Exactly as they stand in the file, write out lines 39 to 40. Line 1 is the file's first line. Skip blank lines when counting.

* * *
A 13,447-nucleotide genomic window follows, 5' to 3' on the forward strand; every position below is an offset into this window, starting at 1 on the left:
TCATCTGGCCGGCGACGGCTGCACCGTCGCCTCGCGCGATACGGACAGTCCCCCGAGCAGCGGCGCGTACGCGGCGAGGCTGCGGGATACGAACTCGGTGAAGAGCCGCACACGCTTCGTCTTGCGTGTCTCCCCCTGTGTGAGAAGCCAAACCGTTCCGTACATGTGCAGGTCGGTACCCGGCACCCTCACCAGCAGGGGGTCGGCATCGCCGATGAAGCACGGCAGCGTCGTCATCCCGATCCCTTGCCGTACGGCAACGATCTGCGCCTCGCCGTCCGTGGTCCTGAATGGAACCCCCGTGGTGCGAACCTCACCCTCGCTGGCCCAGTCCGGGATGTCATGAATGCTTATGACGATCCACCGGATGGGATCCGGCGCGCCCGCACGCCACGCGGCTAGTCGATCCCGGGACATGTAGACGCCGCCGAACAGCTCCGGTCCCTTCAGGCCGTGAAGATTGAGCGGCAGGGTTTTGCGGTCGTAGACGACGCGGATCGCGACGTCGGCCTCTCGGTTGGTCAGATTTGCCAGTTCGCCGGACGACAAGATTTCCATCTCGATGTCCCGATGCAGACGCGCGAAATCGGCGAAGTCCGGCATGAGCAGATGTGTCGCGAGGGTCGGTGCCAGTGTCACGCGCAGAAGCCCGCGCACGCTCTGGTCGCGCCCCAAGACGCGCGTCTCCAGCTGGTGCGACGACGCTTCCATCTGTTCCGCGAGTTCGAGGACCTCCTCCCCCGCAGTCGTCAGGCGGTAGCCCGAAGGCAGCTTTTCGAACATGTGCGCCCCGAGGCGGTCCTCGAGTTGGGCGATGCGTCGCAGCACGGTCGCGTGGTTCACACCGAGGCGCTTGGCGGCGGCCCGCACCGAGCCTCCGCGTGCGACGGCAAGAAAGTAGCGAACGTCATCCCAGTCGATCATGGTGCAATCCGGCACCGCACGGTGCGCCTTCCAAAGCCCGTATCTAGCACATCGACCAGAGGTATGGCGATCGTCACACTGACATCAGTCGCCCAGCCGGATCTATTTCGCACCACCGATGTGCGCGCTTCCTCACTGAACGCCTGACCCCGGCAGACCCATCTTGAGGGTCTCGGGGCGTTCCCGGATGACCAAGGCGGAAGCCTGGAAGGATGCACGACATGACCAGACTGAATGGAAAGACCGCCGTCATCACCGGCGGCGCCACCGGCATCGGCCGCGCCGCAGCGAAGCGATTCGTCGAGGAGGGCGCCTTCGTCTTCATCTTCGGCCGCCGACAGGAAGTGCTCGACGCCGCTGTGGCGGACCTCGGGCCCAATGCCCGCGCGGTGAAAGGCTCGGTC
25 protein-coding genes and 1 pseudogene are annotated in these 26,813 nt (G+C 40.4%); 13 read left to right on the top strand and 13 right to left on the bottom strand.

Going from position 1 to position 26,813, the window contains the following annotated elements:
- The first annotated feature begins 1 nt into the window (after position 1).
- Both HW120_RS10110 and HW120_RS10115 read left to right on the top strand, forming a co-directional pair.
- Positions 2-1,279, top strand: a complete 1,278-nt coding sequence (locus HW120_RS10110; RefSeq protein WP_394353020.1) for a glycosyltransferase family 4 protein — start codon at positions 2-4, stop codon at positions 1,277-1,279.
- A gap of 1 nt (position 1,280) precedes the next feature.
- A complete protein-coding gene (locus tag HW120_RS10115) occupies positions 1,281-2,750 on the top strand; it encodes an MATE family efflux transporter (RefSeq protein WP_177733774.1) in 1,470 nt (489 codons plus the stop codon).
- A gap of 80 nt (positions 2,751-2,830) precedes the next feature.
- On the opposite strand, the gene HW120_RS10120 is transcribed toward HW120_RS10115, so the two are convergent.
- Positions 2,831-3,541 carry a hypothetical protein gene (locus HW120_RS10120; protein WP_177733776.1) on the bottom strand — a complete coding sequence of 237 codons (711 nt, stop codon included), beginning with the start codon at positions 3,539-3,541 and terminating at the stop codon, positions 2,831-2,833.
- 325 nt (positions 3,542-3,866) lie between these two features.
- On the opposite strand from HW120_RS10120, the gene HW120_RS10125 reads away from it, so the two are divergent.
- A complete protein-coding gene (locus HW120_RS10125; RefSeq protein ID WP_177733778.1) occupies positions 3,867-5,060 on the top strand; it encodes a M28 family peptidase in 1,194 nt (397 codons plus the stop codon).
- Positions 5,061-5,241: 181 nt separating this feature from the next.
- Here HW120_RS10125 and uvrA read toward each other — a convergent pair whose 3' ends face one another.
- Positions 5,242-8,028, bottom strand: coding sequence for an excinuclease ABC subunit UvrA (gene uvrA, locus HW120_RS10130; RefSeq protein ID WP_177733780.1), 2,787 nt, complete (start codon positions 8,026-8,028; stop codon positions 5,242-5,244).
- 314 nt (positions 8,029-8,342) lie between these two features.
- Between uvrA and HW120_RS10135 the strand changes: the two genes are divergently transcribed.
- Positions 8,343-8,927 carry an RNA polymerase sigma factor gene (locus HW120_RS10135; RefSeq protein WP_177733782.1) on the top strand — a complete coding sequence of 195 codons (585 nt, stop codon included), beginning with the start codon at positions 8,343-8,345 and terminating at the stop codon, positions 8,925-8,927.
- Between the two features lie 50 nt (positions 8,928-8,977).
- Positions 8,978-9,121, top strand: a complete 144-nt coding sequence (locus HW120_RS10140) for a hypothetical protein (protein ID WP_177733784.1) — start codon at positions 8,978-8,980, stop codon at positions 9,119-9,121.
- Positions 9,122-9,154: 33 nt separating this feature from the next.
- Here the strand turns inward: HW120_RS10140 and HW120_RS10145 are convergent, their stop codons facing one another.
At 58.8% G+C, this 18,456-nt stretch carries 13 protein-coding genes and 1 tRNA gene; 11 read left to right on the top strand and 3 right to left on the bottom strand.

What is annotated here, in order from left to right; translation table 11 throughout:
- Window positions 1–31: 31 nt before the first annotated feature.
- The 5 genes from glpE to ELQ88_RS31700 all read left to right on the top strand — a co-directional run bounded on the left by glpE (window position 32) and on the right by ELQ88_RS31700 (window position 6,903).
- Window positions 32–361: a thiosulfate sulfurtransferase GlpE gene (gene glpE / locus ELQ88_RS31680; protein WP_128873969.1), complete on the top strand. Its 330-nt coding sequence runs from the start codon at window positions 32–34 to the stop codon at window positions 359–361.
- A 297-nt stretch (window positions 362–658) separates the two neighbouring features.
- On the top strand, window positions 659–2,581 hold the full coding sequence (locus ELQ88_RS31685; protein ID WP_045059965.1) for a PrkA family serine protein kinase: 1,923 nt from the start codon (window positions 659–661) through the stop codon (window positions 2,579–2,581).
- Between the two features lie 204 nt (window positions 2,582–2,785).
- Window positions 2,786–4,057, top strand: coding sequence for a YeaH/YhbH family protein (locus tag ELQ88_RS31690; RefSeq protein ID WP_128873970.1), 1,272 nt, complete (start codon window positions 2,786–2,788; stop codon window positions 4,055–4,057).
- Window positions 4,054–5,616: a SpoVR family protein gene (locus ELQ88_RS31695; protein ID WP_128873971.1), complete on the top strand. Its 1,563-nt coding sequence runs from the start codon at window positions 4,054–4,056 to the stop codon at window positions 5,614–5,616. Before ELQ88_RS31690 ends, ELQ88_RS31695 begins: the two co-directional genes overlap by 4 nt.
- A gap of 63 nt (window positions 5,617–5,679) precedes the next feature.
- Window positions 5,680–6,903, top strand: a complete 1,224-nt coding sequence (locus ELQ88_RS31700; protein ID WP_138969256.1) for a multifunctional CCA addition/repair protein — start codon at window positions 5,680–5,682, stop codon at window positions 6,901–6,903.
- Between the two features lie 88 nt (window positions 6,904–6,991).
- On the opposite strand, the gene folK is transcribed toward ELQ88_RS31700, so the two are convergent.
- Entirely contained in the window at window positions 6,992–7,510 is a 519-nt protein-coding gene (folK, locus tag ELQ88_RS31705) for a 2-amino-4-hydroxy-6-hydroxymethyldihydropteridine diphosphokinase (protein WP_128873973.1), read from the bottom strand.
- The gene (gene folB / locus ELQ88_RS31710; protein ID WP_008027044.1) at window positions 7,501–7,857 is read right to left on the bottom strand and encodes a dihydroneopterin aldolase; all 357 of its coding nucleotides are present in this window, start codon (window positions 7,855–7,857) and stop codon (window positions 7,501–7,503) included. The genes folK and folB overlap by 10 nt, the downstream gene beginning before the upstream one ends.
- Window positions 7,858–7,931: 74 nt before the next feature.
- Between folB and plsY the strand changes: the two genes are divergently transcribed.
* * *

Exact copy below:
- On the opposite strand, the gene folK is transcribed toward ELQ88_RS31700, so the two are convergent.
- Entirely contained in the window at window positions 6,992–7,510 is a 519-nt protein-coding gene (folK, locus tag ELQ88_RS31705) for a 2-amino-4-hydroxy-6-hydroxymethyldihydropteridine diphosphokinase (protein WP_128873973.1), read from the bottom strand.